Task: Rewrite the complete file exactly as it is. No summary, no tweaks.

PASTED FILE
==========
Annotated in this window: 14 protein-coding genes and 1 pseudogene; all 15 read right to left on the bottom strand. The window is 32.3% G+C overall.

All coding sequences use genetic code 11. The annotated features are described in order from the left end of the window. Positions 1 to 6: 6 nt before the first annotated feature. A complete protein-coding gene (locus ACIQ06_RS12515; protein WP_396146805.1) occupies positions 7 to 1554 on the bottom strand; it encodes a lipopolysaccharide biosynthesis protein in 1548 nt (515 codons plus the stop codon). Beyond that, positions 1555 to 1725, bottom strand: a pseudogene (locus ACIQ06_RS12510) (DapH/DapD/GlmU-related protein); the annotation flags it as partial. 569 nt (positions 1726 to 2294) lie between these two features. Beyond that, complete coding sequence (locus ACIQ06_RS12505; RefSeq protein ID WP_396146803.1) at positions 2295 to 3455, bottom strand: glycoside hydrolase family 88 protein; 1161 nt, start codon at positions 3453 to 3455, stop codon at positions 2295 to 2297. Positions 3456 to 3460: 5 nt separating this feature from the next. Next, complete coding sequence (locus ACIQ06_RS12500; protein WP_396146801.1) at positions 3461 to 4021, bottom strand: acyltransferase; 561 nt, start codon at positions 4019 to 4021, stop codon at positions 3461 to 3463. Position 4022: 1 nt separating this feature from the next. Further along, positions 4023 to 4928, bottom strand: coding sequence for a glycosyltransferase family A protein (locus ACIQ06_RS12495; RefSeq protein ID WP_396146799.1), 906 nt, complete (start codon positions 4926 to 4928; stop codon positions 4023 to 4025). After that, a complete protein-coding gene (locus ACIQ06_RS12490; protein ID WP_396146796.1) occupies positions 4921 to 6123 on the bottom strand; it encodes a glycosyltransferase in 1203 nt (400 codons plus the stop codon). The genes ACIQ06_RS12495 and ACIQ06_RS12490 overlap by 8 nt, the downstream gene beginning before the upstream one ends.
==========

Annotated in this window: 14 protein-coding genes and 1 pseudogene; all 15 read right to left on the bottom strand. The window is 32.3% G+C overall.

All coding sequences use genetic code 11. The annotated features are described in order from the left end of the window. Positions 1 to 6: 6 nt before the first annotated feature. A complete protein-coding gene (locus ACIQ06_RS12515; protein WP_396146805.1) occupies positions 7 to 1554 on the bottom strand; it encodes a lipopolysaccharide biosynthesis protein in 1548 nt (515 codons plus the stop codon). Beyond that, positions 1555 to 1725, bottom strand: a pseudogene (locus ACIQ06_RS12510) (DapH/DapD/GlmU-related protein); the annotation flags it as partial. 569 nt (positions 1726 to 2294) lie between these two features. Beyond that, complete coding sequence (locus ACIQ06_RS12505; RefSeq protein ID WP_396146803.1) at positions 2295 to 3455, bottom strand: glycoside hydrolase family 88 protein; 1161 nt, start codon at positions 3453 to 3455, stop codon at positions 2295 to 2297. Positions 3456 to 3460: 5 nt separating this feature from the next. Next, complete coding sequence (locus ACIQ06_RS12500; protein WP_396146801.1) at positions 3461 to 4021, bottom strand: acyltransferase; 561 nt, start codon at positions 4019 to 4021, stop codon at positions 3461 to 3463. Position 4022: 1 nt separating this feature from the next. Further along, positions 4023 to 4928, bottom strand: coding sequence for a glycosyltransferase family A protein (locus ACIQ06_RS12495; RefSeq protein ID WP_396146799.1), 906 nt, complete (start codon positions 4926 to 4928; stop codon positions 4023 to 4025). After that, a complete protein-coding gene (locus ACIQ06_RS12490; protein ID WP_396146796.1) occupies positions 4921 to 6123 on the bottom strand; it encodes a glycosyltransferase in 1203 nt (400 codons plus the stop codon). The genes ACIQ06_RS12495 and ACIQ06_RS12490 overlap by 8 nt, the downstream gene beginning before the upstream one ends.